How to prevent Backflow Contamination
September 16, 2016
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Backflow Repairs and Maintenance

Backflow preventers help to protect drinking water from contamination and pollution. In water supply and plumbing systems, water is normally maintained at a significant pressure to enable it to flow from the tap, shower etc.

Backflow is a reversal of the normal flow process when unintended water, liquids, mixtures, or other questionable substances are forced in the reverse direction and into the potable water distributions pipes, fixtures or other potable system.

Back-siphonage is a type of backflow. Atmospheric pressure is the deciding factor in a back-siphonage situation. The potable water system somehow acquires a vacuum.

The atmospheric pressure then forces the undesirable substances into the clean water system. Back pressure is another kind of backflow. It occurs when the user system is at a higher pressure than the supply water systems allowing undesirable substances to be pushed back into the potable water system.

Backflow prevention is essential when installing water supply systems. However, the mere installation of backflow preventers is not enough. It is also necessary to periodically test these devices and maintain them well. Repairs should also be arranged for whenever necessary.

Also, the installation of a containment backflow prevention device does not eliminate the need for individual and zone protection devices. Water downstream of a containment device is considered unsuitable for drinking if there are internal backflow hazards still remaining within the property.

In such situations, the installation of individual and/or zone devices may be necessary to protect against the potential backflow risk of these remaining hazards and so protect the drinking water downstream of a containment device.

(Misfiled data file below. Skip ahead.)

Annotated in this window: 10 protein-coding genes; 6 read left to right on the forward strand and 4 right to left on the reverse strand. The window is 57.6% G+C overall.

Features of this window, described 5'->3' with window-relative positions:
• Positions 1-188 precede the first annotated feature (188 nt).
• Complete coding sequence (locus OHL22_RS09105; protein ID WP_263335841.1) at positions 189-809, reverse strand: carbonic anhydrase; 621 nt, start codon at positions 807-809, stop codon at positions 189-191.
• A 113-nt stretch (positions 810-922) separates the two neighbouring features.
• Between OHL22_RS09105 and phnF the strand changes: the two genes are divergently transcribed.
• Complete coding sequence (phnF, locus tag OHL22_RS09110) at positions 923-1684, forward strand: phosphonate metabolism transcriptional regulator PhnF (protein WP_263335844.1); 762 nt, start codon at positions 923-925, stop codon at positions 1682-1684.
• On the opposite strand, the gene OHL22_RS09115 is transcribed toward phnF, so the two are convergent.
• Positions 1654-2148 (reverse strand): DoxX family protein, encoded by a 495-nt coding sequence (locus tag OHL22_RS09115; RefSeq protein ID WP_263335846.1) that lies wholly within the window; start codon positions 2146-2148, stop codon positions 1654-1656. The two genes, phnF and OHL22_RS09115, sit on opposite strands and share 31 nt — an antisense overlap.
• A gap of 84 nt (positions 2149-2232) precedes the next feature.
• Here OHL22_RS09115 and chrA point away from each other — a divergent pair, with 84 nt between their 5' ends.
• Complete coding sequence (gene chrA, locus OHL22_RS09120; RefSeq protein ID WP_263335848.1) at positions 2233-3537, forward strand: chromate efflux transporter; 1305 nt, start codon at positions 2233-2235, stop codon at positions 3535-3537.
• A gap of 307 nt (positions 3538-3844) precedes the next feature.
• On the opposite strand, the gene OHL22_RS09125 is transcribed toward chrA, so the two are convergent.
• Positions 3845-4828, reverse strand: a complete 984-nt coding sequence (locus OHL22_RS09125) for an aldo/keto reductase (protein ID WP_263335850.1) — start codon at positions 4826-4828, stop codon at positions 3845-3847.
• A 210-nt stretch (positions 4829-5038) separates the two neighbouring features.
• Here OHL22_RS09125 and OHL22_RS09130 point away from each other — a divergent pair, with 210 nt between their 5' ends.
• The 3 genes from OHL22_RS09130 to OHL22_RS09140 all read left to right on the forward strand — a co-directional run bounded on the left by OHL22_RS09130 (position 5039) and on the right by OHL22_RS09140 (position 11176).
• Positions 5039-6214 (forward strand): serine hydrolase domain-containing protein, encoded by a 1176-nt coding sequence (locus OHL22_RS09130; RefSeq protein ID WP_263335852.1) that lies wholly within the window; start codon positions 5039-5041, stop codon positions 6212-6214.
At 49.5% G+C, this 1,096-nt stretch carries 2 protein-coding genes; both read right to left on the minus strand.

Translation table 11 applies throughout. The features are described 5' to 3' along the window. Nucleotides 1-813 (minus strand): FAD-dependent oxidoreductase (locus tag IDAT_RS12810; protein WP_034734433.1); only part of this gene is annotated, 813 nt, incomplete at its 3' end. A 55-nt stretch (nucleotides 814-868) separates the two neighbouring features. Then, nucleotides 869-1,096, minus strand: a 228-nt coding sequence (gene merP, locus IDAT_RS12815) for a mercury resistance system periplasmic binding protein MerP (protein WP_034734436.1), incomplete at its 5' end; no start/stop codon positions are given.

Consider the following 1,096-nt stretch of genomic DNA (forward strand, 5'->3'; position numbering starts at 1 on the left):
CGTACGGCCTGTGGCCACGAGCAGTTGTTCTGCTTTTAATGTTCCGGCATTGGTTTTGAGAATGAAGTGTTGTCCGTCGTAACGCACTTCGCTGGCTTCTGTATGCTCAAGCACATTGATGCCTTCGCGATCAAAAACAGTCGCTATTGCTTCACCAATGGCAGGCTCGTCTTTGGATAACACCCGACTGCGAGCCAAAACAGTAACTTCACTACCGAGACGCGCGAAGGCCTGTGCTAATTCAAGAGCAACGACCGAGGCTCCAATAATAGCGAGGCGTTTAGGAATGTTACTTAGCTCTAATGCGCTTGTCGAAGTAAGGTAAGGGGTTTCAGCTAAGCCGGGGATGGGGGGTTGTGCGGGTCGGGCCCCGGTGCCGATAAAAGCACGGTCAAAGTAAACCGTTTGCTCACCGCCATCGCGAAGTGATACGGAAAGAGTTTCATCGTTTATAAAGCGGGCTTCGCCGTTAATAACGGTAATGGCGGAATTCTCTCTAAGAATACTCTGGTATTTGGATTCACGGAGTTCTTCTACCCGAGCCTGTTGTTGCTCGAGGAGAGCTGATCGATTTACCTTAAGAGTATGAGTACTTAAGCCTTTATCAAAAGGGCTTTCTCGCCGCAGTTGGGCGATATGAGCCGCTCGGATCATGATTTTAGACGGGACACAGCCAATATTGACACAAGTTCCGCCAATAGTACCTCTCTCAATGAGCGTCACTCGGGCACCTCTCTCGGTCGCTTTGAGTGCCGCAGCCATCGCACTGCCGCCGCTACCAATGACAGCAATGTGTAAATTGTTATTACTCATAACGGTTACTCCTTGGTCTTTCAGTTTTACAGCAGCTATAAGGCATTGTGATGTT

Typical backflow preventers include reduced pressure devices, double check valve assemblies, pressure vacuum breakers, and atmospheric vacuum breakers.

The reduced pressure backflow prevention assembly is subject to damage if internal water is allowed to freeze. All assemblies should be installed with resilient seated shut-offs so that a drip tight closure can be achieved to prevent refilling of the assembly after the freeze protection procedure is performed.

The unit must be protected from freezing by a heated enclosure, draining, insulation using heat tape, or other suitable means. However, the unit must always be accessible for testing and maintenance.

If any particular backflow preventing device is installed in an area where vandalism may be a problem, the assembly should be protected and secured. On backflow prevention assemblies installed in conjunction with fire sprinkler systems, an alarm can be placed on the OS&Y shut-off valves that will sound if unauthorised closure should occur.

The most common cause of check fouling and relief valve discharge in backflow preventers is dirt and debris in the seating areas. The line should be flushed clean of debris before installation of an assembly.

To flush the line during maintenance checks, the personnel should slowly close the inlet shut-off valve, remove the covers and internal assemblies of both check valves and open the inlet shut-off valve to allow sufficient flow of water through the assembly. This clears all sand, debris, etc. from the line. If debris in the water continues to cause fouling, a strainer may be installed upstream of the assembly.

All the parts of backflow preventers should be thoroughly cleaned before reassembly. Petroleum based oil, grease, and/or solvents should not be used to lubricate these devices. It must be remembered that the devices have been installed for potable water systems and only water resistant lubricants approved by concerned health authorities can be used to grease the system.

The repair and maintenance personnel must carefully inspect diaphragms, seals and seating surfaces for damage or debris. If the check valve seat disc has been severely cut at the seat ring diameter, the assembly might have endured extremely high and repeated back pressure.

Thermal water expansion or water hammer can be most likely causes of this problem. If back pressure persists, a pressure relief valve should be installed downstream of the assembly.

Once serviced by expert personnel, the backflow preventers should always be tested before they are used again